I’m not saying it’s rational; obviously I could listen to Lil’ B if I really wanted to. And yet the consistently taxing experience of using Apple’s software to acquire, organize, and access my music has dissolved the sense of ownership and identification I once felt toward it. In so doing the company has turned off a part of me that I miss.

* * *

After I read the alarming blog post about Apple Music on Thursday, I decided enough was enough. I was going to figure out how to use iTunes and Apple Music if it killed me.

It almost did. To wit, here’s me after 30 minutes on the phone with an Apple technical-support person who tried her best to lead me out of the darkness:

My hives, myself.

Leon Neyfakh

Those are hives all over my face, something that usually only happens to me in times of extremely stressful uncertainty. Reading over my notes from the call, I can’t say I’m surprised that this was my body’s reaction, and I definitely can’t say I came away from the conversation with a better understanding of what might have happened to James Pinkstone’s music collection.

Ultimately I did achieve some clarity, thanks almost entirely to an Apple Music expert named, appropriately enough, Serenity Caldwell. Caldwell is the managing editor of iMore, an Apple news site, and the co-author of a whole book about Apple Music; I found my way to her because of a blog post she wrote about Pinkstone’s problem in which she stated, flatly, that the thing he was warning his readers about couldn’t possibly have happened the way he had described it.

What Caldwell made me realize over the course of a half-dozen extremely patient emails is that Apple Music represents a clumsy and inscrutable attempt to blur the line between “owning” a song and merely streaming it. As Caldwell explained it, the app is designed to take the songs you have on your various devices and create backups of them that you can then stream from your own personal cloud.

This is supposed to work even with songs that aren’t available on Apple Music: If I want to listen to Chance the Rapper’s Acid Rap on my iPhone even though the original files only exist on one of my computers, Apple will make a copy of the songs and place them in the cloud. The problem, as I now understand it, is that whenever possible, Apple prefers not to do this—that, ideally, it wants to serve you songs directly from its Apple Music library. This means that if I’ve downloaded Drake’s Views on my work computer in the form of MP3s and want to listen to it from my iPhone on my walk home, the app will provide me with a stream of the Apple Music version of the album instead of saving the MP3s to my cloud and serving me those.

Unfortunately, this sometimes results in mix-ups: In the case of that Fountains of Wayne demo that Pinkstone wrote about, it’s likely that Apple mistakenly identified it as the version of the song it had in its streaming library, and played that instead of the version Pinkstone actually wanted. This is why I’m worried about losing that Popcaan-assisted version of Drake’s “Controlla” that’s on my hard drive: Pinkstone’s experience suggests that iTunes might think the file is the same as the officially released version of “Controlla,” and serve me that as if I won’t know the difference.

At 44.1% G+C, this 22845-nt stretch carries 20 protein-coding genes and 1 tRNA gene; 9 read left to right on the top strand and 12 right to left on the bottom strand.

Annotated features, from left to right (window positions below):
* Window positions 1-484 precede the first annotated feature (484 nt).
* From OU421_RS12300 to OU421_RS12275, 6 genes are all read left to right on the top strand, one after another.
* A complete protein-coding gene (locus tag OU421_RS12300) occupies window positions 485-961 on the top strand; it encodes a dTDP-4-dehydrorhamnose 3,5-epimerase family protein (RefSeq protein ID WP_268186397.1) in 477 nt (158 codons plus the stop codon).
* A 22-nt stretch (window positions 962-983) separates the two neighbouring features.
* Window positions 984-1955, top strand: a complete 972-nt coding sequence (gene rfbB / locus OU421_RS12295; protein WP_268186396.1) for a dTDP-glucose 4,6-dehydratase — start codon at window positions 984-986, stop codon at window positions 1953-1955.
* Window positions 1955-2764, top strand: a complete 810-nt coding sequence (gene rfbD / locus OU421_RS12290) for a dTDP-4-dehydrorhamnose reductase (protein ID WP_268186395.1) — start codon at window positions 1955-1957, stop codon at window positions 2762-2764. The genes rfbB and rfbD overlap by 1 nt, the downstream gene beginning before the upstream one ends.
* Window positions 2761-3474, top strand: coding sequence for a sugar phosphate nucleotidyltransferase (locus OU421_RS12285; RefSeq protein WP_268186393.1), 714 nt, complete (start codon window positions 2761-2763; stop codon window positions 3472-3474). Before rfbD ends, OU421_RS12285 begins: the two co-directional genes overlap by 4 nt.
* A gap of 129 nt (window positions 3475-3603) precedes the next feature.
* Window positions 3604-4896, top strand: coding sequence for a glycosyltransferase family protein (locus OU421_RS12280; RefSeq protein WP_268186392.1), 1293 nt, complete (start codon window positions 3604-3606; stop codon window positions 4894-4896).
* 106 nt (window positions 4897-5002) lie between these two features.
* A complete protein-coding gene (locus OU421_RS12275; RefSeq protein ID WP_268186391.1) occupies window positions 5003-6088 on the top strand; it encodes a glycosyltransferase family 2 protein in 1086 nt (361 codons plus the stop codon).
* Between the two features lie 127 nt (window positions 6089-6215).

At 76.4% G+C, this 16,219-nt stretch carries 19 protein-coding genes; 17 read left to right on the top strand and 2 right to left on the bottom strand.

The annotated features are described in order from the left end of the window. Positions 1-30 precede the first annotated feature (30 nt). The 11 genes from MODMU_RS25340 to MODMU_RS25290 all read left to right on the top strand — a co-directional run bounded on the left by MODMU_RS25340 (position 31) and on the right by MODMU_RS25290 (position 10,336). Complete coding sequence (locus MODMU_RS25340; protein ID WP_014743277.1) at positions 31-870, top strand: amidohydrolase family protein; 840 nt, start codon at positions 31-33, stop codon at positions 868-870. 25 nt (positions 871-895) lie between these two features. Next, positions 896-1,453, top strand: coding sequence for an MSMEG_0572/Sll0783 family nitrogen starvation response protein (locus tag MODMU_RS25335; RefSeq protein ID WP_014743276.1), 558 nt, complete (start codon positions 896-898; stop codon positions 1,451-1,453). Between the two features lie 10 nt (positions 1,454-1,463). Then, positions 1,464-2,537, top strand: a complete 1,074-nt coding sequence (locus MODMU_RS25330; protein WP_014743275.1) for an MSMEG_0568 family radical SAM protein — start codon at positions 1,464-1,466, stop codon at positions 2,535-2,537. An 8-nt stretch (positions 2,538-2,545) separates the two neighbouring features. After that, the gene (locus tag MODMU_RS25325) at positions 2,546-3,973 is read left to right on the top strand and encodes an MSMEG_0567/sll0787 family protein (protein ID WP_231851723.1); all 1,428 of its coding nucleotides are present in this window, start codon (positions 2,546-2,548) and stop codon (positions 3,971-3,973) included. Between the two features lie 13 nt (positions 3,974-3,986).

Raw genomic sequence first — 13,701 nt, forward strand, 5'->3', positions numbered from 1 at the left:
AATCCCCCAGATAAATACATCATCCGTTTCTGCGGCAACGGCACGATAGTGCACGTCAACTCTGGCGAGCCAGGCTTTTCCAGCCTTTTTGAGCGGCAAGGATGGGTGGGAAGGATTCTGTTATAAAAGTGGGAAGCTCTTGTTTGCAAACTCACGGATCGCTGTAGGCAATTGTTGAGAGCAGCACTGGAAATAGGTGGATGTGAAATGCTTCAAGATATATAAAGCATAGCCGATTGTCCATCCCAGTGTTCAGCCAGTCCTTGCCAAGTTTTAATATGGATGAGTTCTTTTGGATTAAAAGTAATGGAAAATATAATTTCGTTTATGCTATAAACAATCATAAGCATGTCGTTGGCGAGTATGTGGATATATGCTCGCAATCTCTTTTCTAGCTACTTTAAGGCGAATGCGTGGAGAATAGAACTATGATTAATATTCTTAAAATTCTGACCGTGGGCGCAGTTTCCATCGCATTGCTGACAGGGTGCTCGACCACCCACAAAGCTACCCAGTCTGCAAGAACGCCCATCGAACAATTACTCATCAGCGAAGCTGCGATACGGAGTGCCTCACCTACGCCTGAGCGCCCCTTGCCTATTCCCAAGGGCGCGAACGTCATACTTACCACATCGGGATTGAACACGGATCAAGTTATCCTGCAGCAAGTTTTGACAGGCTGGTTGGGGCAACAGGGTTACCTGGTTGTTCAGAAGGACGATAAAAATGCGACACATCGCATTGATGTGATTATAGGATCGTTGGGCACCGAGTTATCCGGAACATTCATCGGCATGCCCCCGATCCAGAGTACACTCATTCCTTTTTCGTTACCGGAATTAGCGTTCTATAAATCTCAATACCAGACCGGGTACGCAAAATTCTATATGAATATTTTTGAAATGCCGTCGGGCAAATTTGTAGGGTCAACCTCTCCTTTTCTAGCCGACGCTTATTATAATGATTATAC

But did Pinkstone’s music actually get deleted, as he claimed? Caldwell said she was flummoxed by this, but offered a possible explanation: One thing Apple Music allows you to do, she said, is delete a song from your hard drive entirely and still listen to it on all your devices as a cloud-based stream. The trick is this only works as long as you are a paying Apple Music subscriber; if you cancel your account, the stream will cease to be accessible, and unless you have your original file backed up somewhere, you lose it forever. To its great discredit, iTunes makes it very easy to delete a song off your hard drive without meaning to: Not only are the cloud icons that appear next to each song completely opaque and confusing, it’s possible that a song you’ve deleted will continue to show up in your library, but never give you any clear indication that it’s only a stream as opposed to a local file.

Maybe that’s what happened to Pinkstone. It’s hard to say based on his blog post, and he didn’t respond to an email seeking clarification. Regardless, it’s clear to me that Apple Music is not designed to delete my music and replace it with anything; what it’s designed to do is eliminate the need for me to constantly be syncing my devices with each other. In doing so, Apple Music seems to be holding out the promise of once again letting me keep all my odds and ends in one place.

Now that I’ve wrapped my mind around all this and my hives have subsided, it seems possible to me that I can harness Apple Music’s functionality to actually rebuild that lost collection of mine. It’ll require some getting used to, certainly—there’s something deeply counterintuitive to me about the fact that my devices are all going to contain some songs that are stored locally and some that only exist as streams—but it’s exciting to think that I might once again have the will to start building up a music library.

It sounds perfect, really. But then, so did iTunes. With apologies to Apple, I’ll believe it when I see it. Till then, I’m going to keep nervously checking to make sure my version of “Controlla” still has Popcaan on it.